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How to convert BackgroundWorker to C# 5 async/await

Hi, just learning, still.

In C# 5 there is async and await. What I need to ask is how to convert the code I wrote below using a BackgroundWorker to something that uses async/await. I'm not using the code, just want to know how to do it.

Thank you

John

using System;
using System.ComponentModel;
using System.Threading;

namespace Test
{
    public class JohnTest
    {
        BackgroundWorker bw1 = new BackgroundWorker();

        public JohnTest()
        {
            bw1.ProgressChanged += bw_ProgressChanged;
            bw1.DoWork += bw_DoWork;
            bw1.WorkerReportsProgress = true;
            
        }

        void bw_DoWork(object sender, DoWorkEventArgs e)
        {
            while (true)
            {
                Thread.Sleep(1000);
                bw1.ReportProgress(1);
            }
        }

        void bw_ProgressChanged(object sender, ProgressChangedEventArgs e)
        {
            Console.WriteLine("Progress Update");
        }

        public void Run()
        {
            bw1.RunWorkerAsync();
        }
    }


    class Program
    {
        static void Main(string[] args)
        {
            new JohnTest().Run();
            Console.Write("Click a key to stop program");
            Console.ReadLine();
        }
    }
}

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John Bolter
Asked:
John Bolter
1 Solution
 
Manoj PatilSr. Software EngineerCommented:
You will be able to accomplish your task using BackgroundWorker. It is a well known class, and many people have used it.

The new C# 5 async and await keywords basically just make it easier to write readable asynchronous code. There may be fewer tutorials and examples of how to accomplish various tasks with these keywords rather than BackgroundWorker.

Unless you need to use an older version of C#, I suggest learning how to use async and await



The async and await keywords will not make your application more responsive on their own. They simply make the calling and handling of methods that return Task objects more convenient. In order to make async/await actually use background threads, you will need to combine with the usage of things like:

    Task.Start() - Starts a given task using the TaskScheduler.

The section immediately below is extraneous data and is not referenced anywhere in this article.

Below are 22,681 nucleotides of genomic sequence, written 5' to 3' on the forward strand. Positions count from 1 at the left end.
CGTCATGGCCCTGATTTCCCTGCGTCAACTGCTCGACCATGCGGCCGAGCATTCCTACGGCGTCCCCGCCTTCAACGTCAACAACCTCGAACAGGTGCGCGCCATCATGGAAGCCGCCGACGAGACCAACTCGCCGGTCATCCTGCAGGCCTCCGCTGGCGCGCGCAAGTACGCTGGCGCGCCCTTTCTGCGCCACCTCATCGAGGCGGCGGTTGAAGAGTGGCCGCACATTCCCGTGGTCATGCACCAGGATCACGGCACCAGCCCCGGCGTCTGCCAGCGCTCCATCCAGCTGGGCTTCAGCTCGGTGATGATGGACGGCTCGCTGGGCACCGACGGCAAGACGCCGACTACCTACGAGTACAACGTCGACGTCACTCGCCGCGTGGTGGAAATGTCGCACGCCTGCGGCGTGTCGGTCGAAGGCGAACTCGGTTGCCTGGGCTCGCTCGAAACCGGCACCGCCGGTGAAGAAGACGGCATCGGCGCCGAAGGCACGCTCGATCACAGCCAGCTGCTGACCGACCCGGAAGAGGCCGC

PLINQ - Execute a series of operations in parallel, returns a Task.
    TaskCompletionSource - A custom way to handle async tasks. One place I used this was to handle events coming from a WebBrowser control.
    Other async methods, such as many of the functions in the Win 8 API.

In other words, async/await is an extension of the Task-Based Asynchronous Pattern. You can find a large host of information, including many samples, here.

The BackgroundWorker is a WinForms component that creates 1 background thread using the Event-Based Asynchronous pattern, and you can populate the work done on this background thread with your own code in the DoWork event handler. In general, Microsoft no longer recommends using this pattern (see the bottom of the page here), though if you are familiar with it already it may still be a simple option.
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John BolterAuthor Commented:
Thanks Manoj, I guess to sum things up

my problem is that I'm using the BackgroundWorker, I understand it (there really isn't much to understand), in my example I just infinitely display "Progress Update", but I know I should be able to write it too with async/await.
I just can't code it up with even this simple example to use async/await. I've been looking everywhere on the web but just can't get the code right.

Thank you

John
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Michael O'SheaCommented:
Hi, the C# code below is a direct conversion of your minimal sample code. It should be more than enough to get you going.
Regards

using System;
using System.Threading.Tasks;

namespace Test
{
    public class JohnTest
    {
        public async void DoSlowWork()
        {
            while (true)
            {
                await Task.Delay(1000);
                Console.Write("Progress Update");
            }
        }
    }

    class Program
    {
        static void Main(string[] args)
        {
            new JohnTest().DoSlowWork();
            Console.Write("Click a key to stop program");
            Console.ReadLine();
        }
    }
}

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